Andy Mair will be looking to put in a good all-round performance at the Olympics in Brazil this summer, but you won’t find him on any medals podium.
When the Games come round, our focus tends to be solely on the athletes, striving for success and enjoying the limelight at the world’s biggest sports event.
“Officials ensuring fair play and enforcing the rules in each sport have to be just as much ‘in the zone’ as the competitors”
However, there’s an whole army of other people without whose contribution Rio 2016 couldn’t possibly go ahead.
They are the referees and judges, the umpires, marshals and range of other officials who are there to make the Olympics tick as smoothly as a Swiss watch.
Kent-based Mair is an elite-level hockey umpire, and will in Brazil working with video technology to ensure that the correct calls are made out on the pitch.
In many ways, he says, the officials ensuring fair play and enforcing the rules in each sport have to be just as much ‘in the zone’ as the competitors.
“By the time you get to an Olympic Games, you get used to the rhythm of major tournaments. You learn the ups and the downs, and you get ‘up’ for your games and then you get back ‘down’ afterwards to try and relax,” he told me.
“If the technology can slow things down and highlight things that the officials couldn’t possibly see, then it’s definitely worth having”
It’s a trick that not everybody manages because they can’t always keep that balance. You can see people in a tournament, their performances start to go because they are simply running out of [mental] puff. They are not capable of sustaining the concentration levels.
“The officials tend to be spectators of things such as the opening ceremony, rather than being involved in it. But a lot of them will get involved in a lot of things in the Athletes’ Village. You can see people trying to detach themselves and then get their levels back up for the events they are officiating in.”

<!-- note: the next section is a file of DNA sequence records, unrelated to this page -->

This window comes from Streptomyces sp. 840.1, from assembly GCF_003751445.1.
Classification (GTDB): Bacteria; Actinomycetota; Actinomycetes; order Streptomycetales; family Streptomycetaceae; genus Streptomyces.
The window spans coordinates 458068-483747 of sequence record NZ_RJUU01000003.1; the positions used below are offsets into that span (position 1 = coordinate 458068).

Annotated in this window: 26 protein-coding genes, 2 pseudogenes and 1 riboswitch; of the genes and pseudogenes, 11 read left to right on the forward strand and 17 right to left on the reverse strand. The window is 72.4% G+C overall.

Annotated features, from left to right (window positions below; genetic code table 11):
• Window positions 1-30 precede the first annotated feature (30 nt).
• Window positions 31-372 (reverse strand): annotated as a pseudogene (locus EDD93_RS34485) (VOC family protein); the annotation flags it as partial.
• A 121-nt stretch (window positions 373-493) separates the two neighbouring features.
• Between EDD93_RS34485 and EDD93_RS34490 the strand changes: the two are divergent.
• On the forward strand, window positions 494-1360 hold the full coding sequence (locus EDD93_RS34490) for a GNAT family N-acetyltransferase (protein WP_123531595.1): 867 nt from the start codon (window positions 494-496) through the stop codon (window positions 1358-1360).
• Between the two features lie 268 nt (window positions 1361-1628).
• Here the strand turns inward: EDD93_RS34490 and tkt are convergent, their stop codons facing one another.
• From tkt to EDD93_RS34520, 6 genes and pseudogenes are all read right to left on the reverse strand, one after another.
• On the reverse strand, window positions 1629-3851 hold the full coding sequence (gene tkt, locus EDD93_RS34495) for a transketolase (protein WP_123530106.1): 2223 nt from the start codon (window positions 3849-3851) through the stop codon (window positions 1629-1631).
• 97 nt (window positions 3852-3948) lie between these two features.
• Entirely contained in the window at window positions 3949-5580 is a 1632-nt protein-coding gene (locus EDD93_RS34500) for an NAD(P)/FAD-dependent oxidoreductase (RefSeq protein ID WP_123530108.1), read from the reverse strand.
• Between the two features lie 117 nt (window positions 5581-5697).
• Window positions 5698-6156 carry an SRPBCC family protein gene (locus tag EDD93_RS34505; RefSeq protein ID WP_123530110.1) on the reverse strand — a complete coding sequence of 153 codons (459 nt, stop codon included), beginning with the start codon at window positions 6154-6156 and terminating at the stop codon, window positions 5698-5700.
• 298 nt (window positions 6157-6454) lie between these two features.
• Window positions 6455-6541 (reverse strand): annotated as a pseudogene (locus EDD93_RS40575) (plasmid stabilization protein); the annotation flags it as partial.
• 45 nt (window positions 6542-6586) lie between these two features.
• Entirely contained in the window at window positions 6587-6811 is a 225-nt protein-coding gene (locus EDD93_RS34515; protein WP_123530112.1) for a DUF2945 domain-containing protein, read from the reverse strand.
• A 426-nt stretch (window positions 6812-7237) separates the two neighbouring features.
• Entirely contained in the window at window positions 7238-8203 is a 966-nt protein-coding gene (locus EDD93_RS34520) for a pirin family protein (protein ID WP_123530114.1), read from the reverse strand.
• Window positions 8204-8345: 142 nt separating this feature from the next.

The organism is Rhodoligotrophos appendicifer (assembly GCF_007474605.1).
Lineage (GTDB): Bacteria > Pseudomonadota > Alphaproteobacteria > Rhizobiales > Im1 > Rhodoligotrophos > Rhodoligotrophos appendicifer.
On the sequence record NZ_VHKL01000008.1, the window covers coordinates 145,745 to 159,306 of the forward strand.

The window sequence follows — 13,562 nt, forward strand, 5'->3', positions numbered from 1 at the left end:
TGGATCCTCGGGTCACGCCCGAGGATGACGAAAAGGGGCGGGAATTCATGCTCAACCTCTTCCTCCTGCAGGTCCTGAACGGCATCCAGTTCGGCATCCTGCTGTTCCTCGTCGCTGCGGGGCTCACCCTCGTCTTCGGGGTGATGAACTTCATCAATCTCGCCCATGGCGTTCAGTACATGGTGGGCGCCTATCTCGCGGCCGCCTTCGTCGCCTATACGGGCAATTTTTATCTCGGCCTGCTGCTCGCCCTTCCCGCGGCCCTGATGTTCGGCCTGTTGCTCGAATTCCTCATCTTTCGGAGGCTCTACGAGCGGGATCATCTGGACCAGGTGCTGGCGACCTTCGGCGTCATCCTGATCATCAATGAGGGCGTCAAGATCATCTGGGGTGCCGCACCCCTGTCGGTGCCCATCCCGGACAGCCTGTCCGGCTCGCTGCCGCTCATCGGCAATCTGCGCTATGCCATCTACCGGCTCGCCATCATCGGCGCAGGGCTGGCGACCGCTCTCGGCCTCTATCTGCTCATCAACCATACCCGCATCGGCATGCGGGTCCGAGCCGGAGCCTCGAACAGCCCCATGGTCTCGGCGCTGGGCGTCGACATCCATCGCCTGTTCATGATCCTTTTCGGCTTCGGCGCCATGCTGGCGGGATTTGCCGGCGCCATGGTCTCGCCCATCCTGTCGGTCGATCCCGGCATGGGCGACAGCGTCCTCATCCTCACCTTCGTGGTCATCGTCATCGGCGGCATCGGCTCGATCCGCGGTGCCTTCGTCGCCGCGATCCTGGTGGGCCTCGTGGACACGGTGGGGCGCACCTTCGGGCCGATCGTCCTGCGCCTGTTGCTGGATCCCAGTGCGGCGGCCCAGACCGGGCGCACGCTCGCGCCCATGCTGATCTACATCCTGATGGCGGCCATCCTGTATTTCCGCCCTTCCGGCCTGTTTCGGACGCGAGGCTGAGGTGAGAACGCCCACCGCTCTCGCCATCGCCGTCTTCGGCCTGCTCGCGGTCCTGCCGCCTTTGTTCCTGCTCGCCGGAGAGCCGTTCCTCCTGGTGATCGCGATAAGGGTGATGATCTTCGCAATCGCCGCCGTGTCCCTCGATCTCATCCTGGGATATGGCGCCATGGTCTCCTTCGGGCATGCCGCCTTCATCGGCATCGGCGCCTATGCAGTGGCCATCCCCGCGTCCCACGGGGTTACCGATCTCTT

Mair is part of a sport that has been rapidly developing. At London 2012 he was a video umpire, assessing referrals from the umpire on the pitch, and challenges made by teams on a call they thought were wrong. Mair watches a slow-motion replay to determine the correct decision.
The technology is, he says, much-needed in what is very fast and intense game.
“Being part of the on-pitch umpiring team has changed radically even in the time that I’ve been involved because hockey is a high-speed sport on synthetic pitch.
“We have two umpires one at each end, with equal sort of strength and value if you like. operate with each other.
“In some sports, technology has perhaps got too important and now they’re just learning to rein it back”
“In the big tournaments, you build up strong relationships with the people you’re working with, build up the trust, so you know when things get tricky you’re able to rely on each other to try and get through the problems.
“The difficulty, as I’ve said, is that hockey is a very fast sport. The ball is very small and the pitch is similar to the size of a football pitch. The ball can travel from one end to the other within a second or two.
“Being able to see what fully happens all of the time is perhaps asking too much. So if the technology can slow things down and highlight things that the officials couldn’t possibly see then it’s definitely worth having.
“In some sports, technology has perhaps got too important and now they’re just learning to rein it back – that’s all part of the learning process within all sports.”
At London 2012, tickets for the hockey – with its end-to-end action and GB’s good Olympic record – were much sought-after. The sport is popular in this country and is played at school, county, club and national league level.
But what will be its appeal at Rio 2016, in a country where hockey isn’t on the sporting agenda for many fans?
Mair said: “The Brazilians are going to have a tough time, and it was the same [for Greece] at the 2004 Athens Games. They had to go through a qualification process to get through to the tournament and they tried very hard to do that.
“Brazil do play hockey, they compete within the Pan-American set-up, but the level of their international team is much lower than what would be expected in an Olympics, so it’s possible they won’t take part.
“But hockey will be seen in the country and it will be televised. The people will want tickets to go and see it, and that will have an effect on the sport in the host nation.”
Image courtesy of englandhockey.co.uk